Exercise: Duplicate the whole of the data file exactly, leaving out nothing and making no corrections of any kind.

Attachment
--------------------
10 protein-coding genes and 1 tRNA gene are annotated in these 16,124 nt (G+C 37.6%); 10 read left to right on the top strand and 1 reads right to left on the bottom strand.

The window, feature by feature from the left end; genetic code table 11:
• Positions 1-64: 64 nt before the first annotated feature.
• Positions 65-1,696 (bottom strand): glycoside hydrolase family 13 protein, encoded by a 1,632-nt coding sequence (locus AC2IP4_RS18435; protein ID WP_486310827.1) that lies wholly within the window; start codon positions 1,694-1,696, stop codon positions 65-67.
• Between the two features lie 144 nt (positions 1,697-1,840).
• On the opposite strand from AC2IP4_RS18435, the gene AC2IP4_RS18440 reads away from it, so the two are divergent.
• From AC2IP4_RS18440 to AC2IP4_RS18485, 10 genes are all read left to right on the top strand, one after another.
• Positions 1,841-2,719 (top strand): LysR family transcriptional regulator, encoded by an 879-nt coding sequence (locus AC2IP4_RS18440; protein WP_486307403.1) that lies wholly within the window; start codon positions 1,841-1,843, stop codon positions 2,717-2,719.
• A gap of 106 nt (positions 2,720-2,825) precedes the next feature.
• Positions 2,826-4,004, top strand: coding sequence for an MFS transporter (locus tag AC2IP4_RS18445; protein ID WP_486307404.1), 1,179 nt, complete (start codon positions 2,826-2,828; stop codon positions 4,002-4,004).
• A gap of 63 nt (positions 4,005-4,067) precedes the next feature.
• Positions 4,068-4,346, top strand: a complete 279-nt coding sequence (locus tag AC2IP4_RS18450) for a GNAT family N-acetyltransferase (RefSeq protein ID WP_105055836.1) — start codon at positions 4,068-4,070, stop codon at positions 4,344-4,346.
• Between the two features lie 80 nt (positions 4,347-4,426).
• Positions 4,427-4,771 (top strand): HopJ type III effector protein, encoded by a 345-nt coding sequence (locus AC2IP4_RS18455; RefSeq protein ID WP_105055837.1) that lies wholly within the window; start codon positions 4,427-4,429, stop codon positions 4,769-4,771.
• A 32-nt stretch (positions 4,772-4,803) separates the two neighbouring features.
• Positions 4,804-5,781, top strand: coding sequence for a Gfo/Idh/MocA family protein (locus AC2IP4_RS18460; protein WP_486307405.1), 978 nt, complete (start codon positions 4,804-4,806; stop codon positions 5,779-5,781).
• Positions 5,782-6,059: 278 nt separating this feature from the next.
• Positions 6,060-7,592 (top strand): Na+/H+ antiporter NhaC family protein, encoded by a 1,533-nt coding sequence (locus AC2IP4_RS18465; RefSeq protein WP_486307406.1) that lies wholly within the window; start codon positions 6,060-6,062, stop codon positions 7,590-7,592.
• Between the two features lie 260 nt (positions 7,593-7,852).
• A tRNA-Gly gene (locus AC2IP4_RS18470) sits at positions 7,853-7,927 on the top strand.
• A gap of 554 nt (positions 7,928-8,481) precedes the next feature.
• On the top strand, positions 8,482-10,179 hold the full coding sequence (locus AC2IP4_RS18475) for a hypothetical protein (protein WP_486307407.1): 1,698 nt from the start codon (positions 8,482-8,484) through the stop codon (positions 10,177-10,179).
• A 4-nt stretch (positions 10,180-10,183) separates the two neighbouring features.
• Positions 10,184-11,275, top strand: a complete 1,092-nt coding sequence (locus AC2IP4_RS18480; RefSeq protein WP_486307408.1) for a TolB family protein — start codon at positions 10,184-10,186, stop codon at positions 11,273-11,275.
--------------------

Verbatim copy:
10 protein-coding genes and 1 tRNA gene are annotated in these 16,124 nt (G+C 37.6%); 10 read left to right on the top strand and 1 reads right to left on the bottom strand.

The window, feature by feature from the left end; genetic code table 11:
• Positions 1-64: 64 nt before the first annotated feature.
• Positions 65-1,696 (bottom strand): glycoside hydrolase family 13 protein, encoded by a 1,632-nt coding sequence (locus AC2IP4_RS18435; protein ID WP_486310827.1) that lies wholly within the window; start codon positions 1,694-1,696, stop codon positions 65-67.
• Between the two features lie 144 nt (positions 1,697-1,840).
• On the opposite strand from AC2IP4_RS18435, the gene AC2IP4_RS18440 reads away from it, so the two are divergent.
• From AC2IP4_RS18440 to AC2IP4_RS18485, 10 genes are all read left to right on the top strand, one after another.
• Positions 1,841-2,719 (top strand): LysR family transcriptional regulator, encoded by an 879-nt coding sequence (locus AC2IP4_RS18440; protein WP_486307403.1) that lies wholly within the window; start codon positions 1,841-1,843, stop codon positions 2,717-2,719.
• A gap of 106 nt (positions 2,720-2,825) precedes the next feature.
• Positions 2,826-4,004, top strand: coding sequence for an MFS transporter (locus tag AC2IP4_RS18445; protein ID WP_486307404.1), 1,179 nt, complete (start codon positions 2,826-2,828; stop codon positions 4,002-4,004).
• A gap of 63 nt (positions 4,005-4,067) precedes the next feature.
• Positions 4,068-4,346, top strand: a complete 279-nt coding sequence (locus tag AC2IP4_RS18450) for a GNAT family N-acetyltransferase (RefSeq protein ID WP_105055836.1) — start codon at positions 4,068-4,070, stop codon at positions 4,344-4,346.
• Between the two features lie 80 nt (positions 4,347-4,426).
• Positions 4,427-4,771 (top strand): HopJ type III effector protein, encoded by a 345-nt coding sequence (locus AC2IP4_RS18455; RefSeq protein ID WP_105055837.1) that lies wholly within the window; start codon positions 4,427-4,429, stop codon positions 4,769-4,771.
• A 32-nt stretch (positions 4,772-4,803) separates the two neighbouring features.
• Positions 4,804-5,781, top strand: coding sequence for a Gfo/Idh/MocA family protein (locus AC2IP4_RS18460; protein WP_486307405.1), 978 nt, complete (start codon positions 4,804-4,806; stop codon positions 5,779-5,781).
• Positions 5,782-6,059: 278 nt separating this feature from the next.
• Positions 6,060-7,592 (top strand): Na+/H+ antiporter NhaC family protein, encoded by a 1,533-nt coding sequence (locus AC2IP4_RS18465; RefSeq protein WP_486307406.1) that lies wholly within the window; start codon positions 6,060-6,062, stop codon positions 7,590-7,592.
• Between the two features lie 260 nt (positions 7,593-7,852).
• A tRNA-Gly gene (locus AC2IP4_RS18470) sits at positions 7,853-7,927 on the top strand.
• A gap of 554 nt (positions 7,928-8,481) precedes the next feature.
• On the top strand, positions 8,482-10,179 hold the full coding sequence (locus AC2IP4_RS18475) for a hypothetical protein (protein WP_486307407.1): 1,698 nt from the start codon (positions 8,482-8,484) through the stop codon (positions 10,177-10,179).
• A 4-nt stretch (positions 10,180-10,183) separates the two neighbouring features.
• Positions 10,184-11,275, top strand: a complete 1,092-nt coding sequence (locus AC2IP4_RS18480; RefSeq protein WP_486307408.1) for a TolB family protein — start codon at positions 10,184-10,186, stop codon at positions 11,273-11,275.